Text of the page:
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Title: Chinese students' practice of using sources and citations in their one-year taught Master's programmes in a UK university
Author: Sun, Qingyang
Awarding Body: University of York
Current Institution: University of York
Date of Award: 2019
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This study investigated ten Chinese students' practice of using sources for rhetorical purposes during one-year taught Master's programmes (TESOL and Applied Linguistics) in a UK university. Participants' texts written over the year were collected and analysed for their citation use; discourse-based interviews were then conducted to understand the participants' reasons behind their own source use in texts; further, semi-structured interviews with the participants and collection of artefacts explored the support available to the participants on source use. The findings of text analysis mainly confirm previous literature that student writers primarily use citations for knowledge display and less often establish links between sources or evaluate sources. However, they made more links between sources in their literature review chapter at the end of the year. In addition, the high-scorers used more citations and a wider range of rhetorical functions than the mid/low-scorers. The discourse-based interviews with students revealed complicated reasons behind their source use. Awareness of the rhetorical aspects of source use, language proficiency, grasp of domain knowledge, personal dedication to and time limits on coursework writing, and genre differences in coursework, were all found to be influential on students' source use. Further, a range of input on source use has been identified in the department and institution investigated. The majority of such support tends to be general advice. Only a few types of support involved a limited amount of specific contextualised source use, and only a part of this is about rhetorical source use. On the other hand, the participants clearly engaged with such support differently, and some were able to assimilate more input into their writing than others. However, a particular learner's level of engagement and dedication to study were often unstable - they cannot always be classified as cue-seekers or cue-deaf. Pedagogic implications will be discussed.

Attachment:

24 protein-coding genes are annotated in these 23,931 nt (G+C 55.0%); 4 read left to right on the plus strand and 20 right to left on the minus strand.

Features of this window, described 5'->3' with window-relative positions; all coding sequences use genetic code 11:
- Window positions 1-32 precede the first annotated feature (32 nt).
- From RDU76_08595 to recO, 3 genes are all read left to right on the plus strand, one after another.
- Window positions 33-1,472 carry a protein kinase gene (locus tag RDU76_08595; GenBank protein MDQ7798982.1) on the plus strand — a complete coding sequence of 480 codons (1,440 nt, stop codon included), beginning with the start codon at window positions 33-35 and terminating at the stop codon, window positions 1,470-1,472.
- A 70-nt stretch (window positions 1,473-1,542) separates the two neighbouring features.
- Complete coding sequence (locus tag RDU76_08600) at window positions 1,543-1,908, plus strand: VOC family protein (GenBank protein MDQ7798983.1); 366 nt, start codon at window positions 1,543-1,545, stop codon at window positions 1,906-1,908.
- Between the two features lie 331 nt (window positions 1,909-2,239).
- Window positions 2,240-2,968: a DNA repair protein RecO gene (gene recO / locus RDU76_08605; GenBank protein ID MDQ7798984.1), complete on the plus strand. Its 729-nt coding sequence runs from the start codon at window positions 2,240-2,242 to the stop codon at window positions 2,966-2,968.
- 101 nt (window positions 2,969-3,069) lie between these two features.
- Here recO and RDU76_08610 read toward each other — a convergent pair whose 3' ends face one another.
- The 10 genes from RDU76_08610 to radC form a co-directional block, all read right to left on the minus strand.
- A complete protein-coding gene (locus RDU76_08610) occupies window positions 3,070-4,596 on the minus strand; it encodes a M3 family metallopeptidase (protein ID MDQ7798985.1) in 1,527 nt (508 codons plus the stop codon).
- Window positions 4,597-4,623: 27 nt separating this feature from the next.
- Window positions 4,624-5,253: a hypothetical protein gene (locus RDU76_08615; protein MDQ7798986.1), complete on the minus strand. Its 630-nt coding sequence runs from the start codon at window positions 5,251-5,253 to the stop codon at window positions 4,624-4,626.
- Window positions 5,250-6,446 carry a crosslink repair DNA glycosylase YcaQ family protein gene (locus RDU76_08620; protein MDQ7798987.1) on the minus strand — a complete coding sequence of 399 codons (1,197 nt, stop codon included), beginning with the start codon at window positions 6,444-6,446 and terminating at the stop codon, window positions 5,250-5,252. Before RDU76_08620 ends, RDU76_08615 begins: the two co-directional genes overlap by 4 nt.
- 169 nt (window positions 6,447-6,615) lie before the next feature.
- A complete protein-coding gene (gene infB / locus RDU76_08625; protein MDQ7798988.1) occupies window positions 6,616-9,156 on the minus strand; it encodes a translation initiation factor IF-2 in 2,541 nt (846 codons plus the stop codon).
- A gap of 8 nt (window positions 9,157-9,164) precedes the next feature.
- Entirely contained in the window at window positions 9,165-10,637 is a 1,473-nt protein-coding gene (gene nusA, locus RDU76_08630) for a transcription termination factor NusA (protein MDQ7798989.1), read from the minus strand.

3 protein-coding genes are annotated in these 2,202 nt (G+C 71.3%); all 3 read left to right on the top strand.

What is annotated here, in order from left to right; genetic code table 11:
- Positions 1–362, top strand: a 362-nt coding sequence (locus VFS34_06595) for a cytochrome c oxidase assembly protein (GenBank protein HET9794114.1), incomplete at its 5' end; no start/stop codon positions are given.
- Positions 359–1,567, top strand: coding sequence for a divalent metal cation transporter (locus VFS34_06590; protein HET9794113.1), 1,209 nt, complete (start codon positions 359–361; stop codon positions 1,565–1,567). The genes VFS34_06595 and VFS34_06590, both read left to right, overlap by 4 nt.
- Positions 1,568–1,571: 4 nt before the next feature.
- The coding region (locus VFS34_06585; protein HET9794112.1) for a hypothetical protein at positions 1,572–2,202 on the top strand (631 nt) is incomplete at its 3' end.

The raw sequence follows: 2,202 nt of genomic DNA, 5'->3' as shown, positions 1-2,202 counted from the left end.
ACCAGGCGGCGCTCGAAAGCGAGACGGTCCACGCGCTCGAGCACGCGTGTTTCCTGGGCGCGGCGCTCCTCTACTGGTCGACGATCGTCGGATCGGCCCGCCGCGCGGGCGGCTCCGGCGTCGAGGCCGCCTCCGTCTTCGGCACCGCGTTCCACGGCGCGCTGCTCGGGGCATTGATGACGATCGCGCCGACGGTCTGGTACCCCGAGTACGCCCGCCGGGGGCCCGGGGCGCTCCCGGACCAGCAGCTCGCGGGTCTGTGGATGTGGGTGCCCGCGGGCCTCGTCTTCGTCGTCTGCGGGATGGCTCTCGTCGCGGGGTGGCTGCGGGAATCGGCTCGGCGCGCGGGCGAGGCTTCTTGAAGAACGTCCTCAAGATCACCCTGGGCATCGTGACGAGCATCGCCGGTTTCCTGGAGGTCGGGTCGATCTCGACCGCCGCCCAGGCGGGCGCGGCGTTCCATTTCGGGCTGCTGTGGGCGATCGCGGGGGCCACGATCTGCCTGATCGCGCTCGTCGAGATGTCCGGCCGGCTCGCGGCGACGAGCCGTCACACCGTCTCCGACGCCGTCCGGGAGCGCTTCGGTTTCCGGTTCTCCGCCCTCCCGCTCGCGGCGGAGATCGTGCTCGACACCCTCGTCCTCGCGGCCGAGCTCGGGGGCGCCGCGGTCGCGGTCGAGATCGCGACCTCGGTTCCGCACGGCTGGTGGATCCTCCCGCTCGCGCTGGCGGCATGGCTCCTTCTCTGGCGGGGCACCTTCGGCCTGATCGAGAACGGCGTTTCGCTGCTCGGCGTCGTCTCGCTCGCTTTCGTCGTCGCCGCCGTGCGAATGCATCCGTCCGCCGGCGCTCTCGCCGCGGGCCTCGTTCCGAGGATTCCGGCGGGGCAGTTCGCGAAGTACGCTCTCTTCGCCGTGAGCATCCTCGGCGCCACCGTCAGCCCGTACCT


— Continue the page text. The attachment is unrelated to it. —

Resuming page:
Supervisor: Soden, Bill Sponsor: Not available
Qualification Name: Thesis (Ph.D.) Qualification Level: Doctoral
EThOS ID:  DOI: Not available